4 Security game Block cipher must be indistinguishable from a random permutation for all k, E(k,x) is a permutation which looks random provided the key is not known E(k,.) P Dist. x f(x) Chal. b {0,1} x f=e(k, ) or P() f(x) according to b... b Adv. Adv(A)= Pr[b=b ]1/2 Feistel security Could you distinguish oneround Feistel? Could you distinguish tworound Feistel? Could you distinguish threeround Feistel? Modes of operation How to encipher larger messages? ECB, CBC, CTR, OFB, CFB Drawbacks:  deterministic Advantages:  parallelisable Ciphertext Block Chaining (CBC) Encrypting: C 0=IV,..., Ci=E(k,Ci1 Mi) Decrypting: M i=d(k,ci) Ci1 Drawbacks:  sequential Advantages:  randomized  propagation of error in decryption
5 Ciphertext FeedBack (CFB) How to use a block cipher as a stream cipher? Output FeedBack (OFB) How to use a block cipher as a stream cipher? Counter Mode (CTR) Better solution Security Confidentiality is ensure by the mode of operation Integrity: first block of CBC? Main idea: the ciphertext must be indistinguishable from random for polynomialtime adversaries Security Game: Example on CBC:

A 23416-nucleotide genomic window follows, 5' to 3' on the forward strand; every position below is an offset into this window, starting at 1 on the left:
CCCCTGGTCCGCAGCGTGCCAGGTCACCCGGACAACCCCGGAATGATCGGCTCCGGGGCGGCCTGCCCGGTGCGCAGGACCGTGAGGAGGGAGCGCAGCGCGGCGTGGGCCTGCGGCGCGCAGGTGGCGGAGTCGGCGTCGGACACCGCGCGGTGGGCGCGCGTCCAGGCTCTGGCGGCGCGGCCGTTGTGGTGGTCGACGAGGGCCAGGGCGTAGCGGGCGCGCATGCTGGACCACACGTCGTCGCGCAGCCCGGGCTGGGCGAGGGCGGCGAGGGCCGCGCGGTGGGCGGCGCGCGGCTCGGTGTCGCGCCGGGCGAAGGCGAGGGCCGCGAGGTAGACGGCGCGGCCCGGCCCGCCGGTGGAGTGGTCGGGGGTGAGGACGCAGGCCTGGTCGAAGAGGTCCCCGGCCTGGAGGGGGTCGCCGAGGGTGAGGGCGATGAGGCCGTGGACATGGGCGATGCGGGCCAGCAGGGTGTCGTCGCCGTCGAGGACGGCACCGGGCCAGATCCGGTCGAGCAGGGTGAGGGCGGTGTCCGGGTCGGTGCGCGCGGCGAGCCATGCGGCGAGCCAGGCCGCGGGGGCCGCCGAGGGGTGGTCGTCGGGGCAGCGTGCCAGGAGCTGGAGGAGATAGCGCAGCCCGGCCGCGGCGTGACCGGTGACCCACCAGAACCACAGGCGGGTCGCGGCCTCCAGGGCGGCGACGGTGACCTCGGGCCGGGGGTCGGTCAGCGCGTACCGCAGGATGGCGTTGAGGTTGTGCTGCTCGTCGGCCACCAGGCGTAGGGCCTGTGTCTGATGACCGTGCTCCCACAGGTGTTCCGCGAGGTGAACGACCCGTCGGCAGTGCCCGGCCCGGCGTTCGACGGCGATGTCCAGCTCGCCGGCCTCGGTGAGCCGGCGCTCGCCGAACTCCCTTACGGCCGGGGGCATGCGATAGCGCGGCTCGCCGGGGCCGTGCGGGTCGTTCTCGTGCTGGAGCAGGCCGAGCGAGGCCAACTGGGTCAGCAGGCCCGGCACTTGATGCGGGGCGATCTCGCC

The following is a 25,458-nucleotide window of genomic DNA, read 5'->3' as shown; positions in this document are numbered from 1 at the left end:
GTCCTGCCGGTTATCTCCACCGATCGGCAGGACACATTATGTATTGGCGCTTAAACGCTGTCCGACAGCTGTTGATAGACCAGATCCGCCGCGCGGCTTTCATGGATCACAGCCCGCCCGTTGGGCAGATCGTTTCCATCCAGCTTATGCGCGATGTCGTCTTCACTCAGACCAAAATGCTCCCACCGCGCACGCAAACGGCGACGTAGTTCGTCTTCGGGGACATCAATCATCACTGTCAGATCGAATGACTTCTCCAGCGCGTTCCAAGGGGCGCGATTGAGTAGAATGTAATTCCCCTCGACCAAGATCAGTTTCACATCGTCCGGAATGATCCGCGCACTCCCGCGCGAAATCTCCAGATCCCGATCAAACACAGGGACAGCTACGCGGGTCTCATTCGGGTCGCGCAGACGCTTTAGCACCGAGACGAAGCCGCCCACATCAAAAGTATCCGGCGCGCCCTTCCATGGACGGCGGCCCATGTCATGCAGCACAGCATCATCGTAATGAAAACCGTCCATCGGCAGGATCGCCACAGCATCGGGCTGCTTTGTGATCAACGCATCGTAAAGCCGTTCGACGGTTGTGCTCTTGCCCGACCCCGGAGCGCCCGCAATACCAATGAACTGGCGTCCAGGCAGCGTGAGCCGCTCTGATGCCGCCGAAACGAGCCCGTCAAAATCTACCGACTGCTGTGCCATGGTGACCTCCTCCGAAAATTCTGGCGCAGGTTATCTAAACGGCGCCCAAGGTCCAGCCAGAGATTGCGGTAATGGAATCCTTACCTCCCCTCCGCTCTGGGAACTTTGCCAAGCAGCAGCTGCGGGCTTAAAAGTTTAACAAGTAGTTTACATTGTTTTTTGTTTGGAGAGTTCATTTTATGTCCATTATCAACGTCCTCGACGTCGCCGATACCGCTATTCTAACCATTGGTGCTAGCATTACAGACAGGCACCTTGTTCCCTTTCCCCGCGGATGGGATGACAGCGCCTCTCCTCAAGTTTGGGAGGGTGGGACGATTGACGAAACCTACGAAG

6 Def: Hash Function message M M {0,1}* H hash H(M) H(M) {0,1} n A hash function H compute a hash value, a.k.a. fingerprint of n bits for a given arbitrary long message M H : {0,1}* {0,1} n Usage: integrity, password storage, signature,... Eg: SHA1 (160 bits), MD5 (128 bits), SHA2,... Use cases: File integrity Idea : we want to detect if a file has been modified by recomputing its fingerprint // Fichier code.c #include <stdio.h> #include <stdlib.h> int main(int argc, char** argv) { if (argc <2) { } } SHA1 Hash Length of 160 bits : SHA1 (code.c) = A51F 07BB 62EC 44A3 F118 Use cases: Passwords Instead of storing a password on a machine, we store its hash h = H(password) To authenticate, the user must send h On the web, the server sends a random value N and the user must answer with H(N Password) Compression Function f a compression function f:{0,1} m+n {0,1} n FixedLength hashing function data For SHA1 : n = 160 et m = 512 Chaining Variable m bits n bits f n bits output 23